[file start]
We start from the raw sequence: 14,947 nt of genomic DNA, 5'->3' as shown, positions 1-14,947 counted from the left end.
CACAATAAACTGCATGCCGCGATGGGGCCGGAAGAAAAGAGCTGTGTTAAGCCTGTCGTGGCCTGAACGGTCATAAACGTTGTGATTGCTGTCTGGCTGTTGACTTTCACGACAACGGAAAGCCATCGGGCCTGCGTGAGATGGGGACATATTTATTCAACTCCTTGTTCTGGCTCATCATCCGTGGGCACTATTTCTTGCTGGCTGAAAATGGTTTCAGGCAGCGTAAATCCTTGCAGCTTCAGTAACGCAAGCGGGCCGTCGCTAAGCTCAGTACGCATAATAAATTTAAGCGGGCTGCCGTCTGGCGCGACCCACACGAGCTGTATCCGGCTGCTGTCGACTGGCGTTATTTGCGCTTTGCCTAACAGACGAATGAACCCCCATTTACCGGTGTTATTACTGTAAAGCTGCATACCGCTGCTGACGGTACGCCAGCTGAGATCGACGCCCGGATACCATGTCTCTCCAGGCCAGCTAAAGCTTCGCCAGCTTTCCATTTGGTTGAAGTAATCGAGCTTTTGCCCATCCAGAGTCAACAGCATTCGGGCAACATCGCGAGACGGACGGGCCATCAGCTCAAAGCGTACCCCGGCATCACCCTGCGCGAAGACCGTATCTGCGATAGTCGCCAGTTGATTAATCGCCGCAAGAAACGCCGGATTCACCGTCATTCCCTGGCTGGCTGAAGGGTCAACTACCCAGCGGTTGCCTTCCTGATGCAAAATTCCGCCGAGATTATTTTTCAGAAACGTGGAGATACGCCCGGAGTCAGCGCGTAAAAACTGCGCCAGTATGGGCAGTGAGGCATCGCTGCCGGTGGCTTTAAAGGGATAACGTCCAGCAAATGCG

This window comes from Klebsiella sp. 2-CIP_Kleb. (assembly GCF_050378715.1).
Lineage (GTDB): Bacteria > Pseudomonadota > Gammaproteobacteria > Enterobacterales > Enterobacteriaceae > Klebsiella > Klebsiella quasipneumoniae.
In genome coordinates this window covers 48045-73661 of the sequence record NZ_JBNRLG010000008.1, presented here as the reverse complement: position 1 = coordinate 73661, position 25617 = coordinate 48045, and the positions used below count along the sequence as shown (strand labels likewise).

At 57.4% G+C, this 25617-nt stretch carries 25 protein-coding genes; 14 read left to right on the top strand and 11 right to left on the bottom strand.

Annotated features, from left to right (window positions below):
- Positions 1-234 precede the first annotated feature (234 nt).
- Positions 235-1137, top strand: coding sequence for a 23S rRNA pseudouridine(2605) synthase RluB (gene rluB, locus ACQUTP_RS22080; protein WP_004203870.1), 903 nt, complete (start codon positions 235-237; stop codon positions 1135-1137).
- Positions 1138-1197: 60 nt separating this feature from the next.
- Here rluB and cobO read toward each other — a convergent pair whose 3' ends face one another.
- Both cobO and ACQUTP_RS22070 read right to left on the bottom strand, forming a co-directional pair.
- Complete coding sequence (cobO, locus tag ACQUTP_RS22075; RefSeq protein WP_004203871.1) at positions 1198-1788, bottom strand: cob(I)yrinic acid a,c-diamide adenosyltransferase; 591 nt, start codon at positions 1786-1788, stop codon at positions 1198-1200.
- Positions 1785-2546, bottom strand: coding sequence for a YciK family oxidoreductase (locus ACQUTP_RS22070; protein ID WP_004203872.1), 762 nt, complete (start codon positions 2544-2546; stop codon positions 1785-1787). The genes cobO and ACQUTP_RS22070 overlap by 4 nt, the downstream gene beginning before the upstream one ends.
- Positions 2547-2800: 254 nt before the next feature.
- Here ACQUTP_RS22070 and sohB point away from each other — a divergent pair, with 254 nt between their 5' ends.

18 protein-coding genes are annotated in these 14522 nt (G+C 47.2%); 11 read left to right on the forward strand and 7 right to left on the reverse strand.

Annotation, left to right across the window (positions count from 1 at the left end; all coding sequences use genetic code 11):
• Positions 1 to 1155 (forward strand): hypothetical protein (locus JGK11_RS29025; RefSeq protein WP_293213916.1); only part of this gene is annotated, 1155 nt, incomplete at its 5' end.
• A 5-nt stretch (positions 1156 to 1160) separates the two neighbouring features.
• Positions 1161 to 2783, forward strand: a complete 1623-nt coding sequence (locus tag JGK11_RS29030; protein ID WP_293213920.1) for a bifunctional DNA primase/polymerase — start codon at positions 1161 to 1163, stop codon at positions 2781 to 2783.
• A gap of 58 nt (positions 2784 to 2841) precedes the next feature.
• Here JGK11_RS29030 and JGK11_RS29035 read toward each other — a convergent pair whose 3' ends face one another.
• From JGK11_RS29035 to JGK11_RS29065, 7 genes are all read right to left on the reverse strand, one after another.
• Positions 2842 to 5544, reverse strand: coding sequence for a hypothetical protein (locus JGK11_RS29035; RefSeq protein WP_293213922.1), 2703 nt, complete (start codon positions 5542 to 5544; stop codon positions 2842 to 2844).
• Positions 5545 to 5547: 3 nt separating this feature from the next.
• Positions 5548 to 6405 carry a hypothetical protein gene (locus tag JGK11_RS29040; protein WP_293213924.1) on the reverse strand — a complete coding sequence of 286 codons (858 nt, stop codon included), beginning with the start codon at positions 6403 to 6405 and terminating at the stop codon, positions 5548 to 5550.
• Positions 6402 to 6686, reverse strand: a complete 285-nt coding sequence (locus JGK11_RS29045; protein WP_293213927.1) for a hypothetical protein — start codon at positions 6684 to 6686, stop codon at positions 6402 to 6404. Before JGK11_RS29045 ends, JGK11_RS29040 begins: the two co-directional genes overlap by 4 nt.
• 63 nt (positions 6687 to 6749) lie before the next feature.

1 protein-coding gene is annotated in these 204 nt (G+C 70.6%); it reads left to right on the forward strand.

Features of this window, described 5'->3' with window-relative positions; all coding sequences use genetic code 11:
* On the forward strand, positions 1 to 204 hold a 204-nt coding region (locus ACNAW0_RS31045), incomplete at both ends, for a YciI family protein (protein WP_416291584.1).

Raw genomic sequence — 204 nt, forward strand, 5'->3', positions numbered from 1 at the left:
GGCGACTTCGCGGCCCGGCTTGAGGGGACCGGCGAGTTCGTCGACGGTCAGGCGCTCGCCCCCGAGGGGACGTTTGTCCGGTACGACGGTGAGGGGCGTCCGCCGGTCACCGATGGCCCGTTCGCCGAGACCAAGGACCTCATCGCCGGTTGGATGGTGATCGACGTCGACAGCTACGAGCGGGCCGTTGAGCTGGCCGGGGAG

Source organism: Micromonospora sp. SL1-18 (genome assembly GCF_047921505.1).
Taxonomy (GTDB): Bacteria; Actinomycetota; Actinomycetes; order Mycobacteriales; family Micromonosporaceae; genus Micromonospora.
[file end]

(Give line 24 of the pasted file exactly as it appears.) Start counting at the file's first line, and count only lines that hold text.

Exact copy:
• From JGK11_RS29035 to JGK11_RS29065, 7 genes are all read right to left on the reverse strand, one after another.